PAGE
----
When do police use deadly force?

6:27 PM, Jan 15, 2014   |    comments
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Mark Reminga firearms instructor at the GRCC police academy

GRAND RAPIDS (WZZM) -- Police shot a 19-year-old Tuesday while performing a wellbeing check on the troubled teen after officers say he threatened them with an air-powered gun.

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Grand Rapids Police say officers followed proper procedure, but what is protocol in that kind of situation? WZZM spoke with Mark Reminga, a firearms instructor at the Grand Rapids Community College police academy.

When determining the use of deadly force, police are taught a three-pronged set of criteria: "Did that individual have the ability? Did that individual have the opportunity? Was there jeopardy," explains Reminga. "If you say yes to all three of those then use of force is justified. Officers often have a split second to make that determination."

Police officers are told to shoot the center mass of the body. "They are not trying to kill a suspect, they are trying to incapacitate that suspect to prevent any further risk to the public or the officer themselves," explains Reminga. "The way in which we teach this to the officer is by discharging the weapon center mass of the body where the vital areas are, and unfortunately sometimes people do die, but it is the quickest way to incapacitate and restore order to a situation where people's lives are at risk."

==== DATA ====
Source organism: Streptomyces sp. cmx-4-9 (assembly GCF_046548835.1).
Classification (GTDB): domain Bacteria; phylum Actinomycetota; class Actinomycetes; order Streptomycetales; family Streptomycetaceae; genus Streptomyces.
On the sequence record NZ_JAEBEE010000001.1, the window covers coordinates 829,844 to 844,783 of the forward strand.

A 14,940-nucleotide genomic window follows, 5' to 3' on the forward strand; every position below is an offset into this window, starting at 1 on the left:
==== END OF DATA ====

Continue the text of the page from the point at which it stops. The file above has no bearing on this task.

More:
One of the reasons why officers are taught to shoot at the center mass has to do with accuracy. Reminga says teaching a police officer to aim for a leg or arm would be ineffective. That's because in actual, high pressure situations, officers hit the largest part of the human body an average of 1 in 7 times.

"I don't know any officer who looks forward to the day that they may have to take a life," says Reeminga. "However we accept that responsibility as part of the job."

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